You may have been in the hospital because you have atrial fibrillation. This condition occurs when your heart beats faster than normal or in an irregular way. You may have developed this problem while you were in the hospital for a heart attack, heart surgery, or other illness such as pneumonia.
Treatments you may have received include:
You may have been given medicines to change your heartbeat or slow it down. Some are:
Have all of your prescriptions filled before you go home. You should take your medicines the way your doctor and nurse have told you to.
You may be taking aspirin or clopidogrel (Plavix), warfarin (Coumadin), heparin, or another blood thinner (such asApixiban (Eliguis), Rivaroxaban (Xarelto), Babigatran (Praxa) to help keep your blood from clotting.
If you are taking warfarin:
Limit how much alcohol you drink. Ask your doctor when it is okay to drink, and how much is safe.
Do not smoke cigarettes. If you do smoke, your doctor or nurse can help you quit.
Follow a heart healthy diet.
Try to avoid stressful situations.
Learn how to check your pulse, and check it every day.
Limit the amount of caffeine you drink (found in coffee, tea, colas, and many other beverages.)
Do not use cocaine, amphetamines, or any other illegal drugs. They may make your heart beat faster, and cause permanent damage to your heart.
Call for emergency help if you feel:
Auricular fibrillation - discharge; A-fib - discharge; AF - discharge
Camm AJ, Lip GYH, De Caterina R, et al. 2012 focused update of the ESC Guidelines for the management of arterial fibrillation; An update of the 202 ESC Guidelines for the management of atrial fibrillation; Developed with the special contribution of the European Heart Rhythm Association. European Heart Journal 2012;33:2719-2747.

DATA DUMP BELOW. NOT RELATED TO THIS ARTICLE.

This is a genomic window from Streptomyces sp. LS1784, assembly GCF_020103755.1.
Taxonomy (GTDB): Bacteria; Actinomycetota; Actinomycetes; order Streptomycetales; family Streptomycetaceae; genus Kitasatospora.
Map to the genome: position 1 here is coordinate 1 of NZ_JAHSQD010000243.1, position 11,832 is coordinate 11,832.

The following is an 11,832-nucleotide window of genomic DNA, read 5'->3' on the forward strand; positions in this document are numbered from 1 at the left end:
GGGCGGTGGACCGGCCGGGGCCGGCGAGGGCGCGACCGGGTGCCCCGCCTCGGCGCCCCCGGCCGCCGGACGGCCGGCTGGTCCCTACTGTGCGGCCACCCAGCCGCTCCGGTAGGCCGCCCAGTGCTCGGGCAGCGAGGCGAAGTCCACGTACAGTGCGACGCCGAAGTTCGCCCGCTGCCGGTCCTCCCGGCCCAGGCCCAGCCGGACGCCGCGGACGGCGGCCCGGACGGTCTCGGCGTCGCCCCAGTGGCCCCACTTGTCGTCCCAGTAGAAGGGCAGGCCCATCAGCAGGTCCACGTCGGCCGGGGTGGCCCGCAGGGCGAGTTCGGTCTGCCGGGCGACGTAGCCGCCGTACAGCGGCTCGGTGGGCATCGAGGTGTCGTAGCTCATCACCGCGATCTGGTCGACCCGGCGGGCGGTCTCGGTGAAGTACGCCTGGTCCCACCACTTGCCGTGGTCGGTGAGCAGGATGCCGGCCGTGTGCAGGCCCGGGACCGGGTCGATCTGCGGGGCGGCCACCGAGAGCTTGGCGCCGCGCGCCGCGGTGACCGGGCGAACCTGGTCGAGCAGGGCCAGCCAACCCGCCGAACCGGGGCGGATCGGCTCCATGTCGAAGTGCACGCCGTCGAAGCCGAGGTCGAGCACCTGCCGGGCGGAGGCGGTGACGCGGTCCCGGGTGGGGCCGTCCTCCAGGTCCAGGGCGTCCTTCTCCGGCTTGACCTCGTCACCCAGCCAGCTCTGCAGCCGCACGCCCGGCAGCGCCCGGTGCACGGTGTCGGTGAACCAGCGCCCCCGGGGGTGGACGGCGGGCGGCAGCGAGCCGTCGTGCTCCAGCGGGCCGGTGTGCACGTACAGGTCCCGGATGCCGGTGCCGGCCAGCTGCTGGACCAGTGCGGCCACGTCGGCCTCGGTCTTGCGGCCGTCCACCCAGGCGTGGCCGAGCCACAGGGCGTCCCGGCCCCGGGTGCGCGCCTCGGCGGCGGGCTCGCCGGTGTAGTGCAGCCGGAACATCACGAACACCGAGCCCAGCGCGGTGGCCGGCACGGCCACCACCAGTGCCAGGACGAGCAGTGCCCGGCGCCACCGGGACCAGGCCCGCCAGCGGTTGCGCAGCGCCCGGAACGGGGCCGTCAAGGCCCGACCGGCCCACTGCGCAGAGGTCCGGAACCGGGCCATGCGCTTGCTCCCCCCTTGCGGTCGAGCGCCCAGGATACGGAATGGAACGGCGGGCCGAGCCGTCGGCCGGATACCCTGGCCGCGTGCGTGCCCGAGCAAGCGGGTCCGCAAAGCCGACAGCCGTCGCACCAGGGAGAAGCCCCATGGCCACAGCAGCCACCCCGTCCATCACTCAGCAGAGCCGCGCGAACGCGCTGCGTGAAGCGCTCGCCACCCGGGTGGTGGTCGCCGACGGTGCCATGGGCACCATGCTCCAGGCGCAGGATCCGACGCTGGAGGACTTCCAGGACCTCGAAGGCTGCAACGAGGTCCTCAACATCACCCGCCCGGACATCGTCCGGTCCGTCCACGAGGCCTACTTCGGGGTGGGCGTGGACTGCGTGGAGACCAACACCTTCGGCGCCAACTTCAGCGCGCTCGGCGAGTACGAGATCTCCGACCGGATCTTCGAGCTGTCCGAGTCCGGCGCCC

Lafuente-Lafuente C, Mahé I, Extramiana F. Management of atrial fibrillation. BMJ. 2009;b5216.
Dobrev D, Nattel S. New antiarrhythmic drugs for treatment of atrial fibrillation. Lancet. 2010;375:1212-1223.
Updated by: Michael A. Chen, MD, PhD, Assistant Professor of Medicine, Division of Cardiology, Harborview Medical Center, University of Washington Medical School, Seattle, Washington Also reviewed by David Zieve, MD, MHA, Bethanne Black, and the A.D.A.M. Editorial team.
The information provided herein should not be used during any medical emergency or for the diagnosis or treatment of any medical condition. A licensed physician should be consulted for diagnosis and treatment of any and all medical conditions. Call 911 for all medical emergencies. Links to other sites are provided for information only -- they do not constitute endorsements of those other sites. Copyright 1997-2014, A.D.A.M., Inc. Duplication for commercial use must be authorized in writing by ADAM Health Solutions.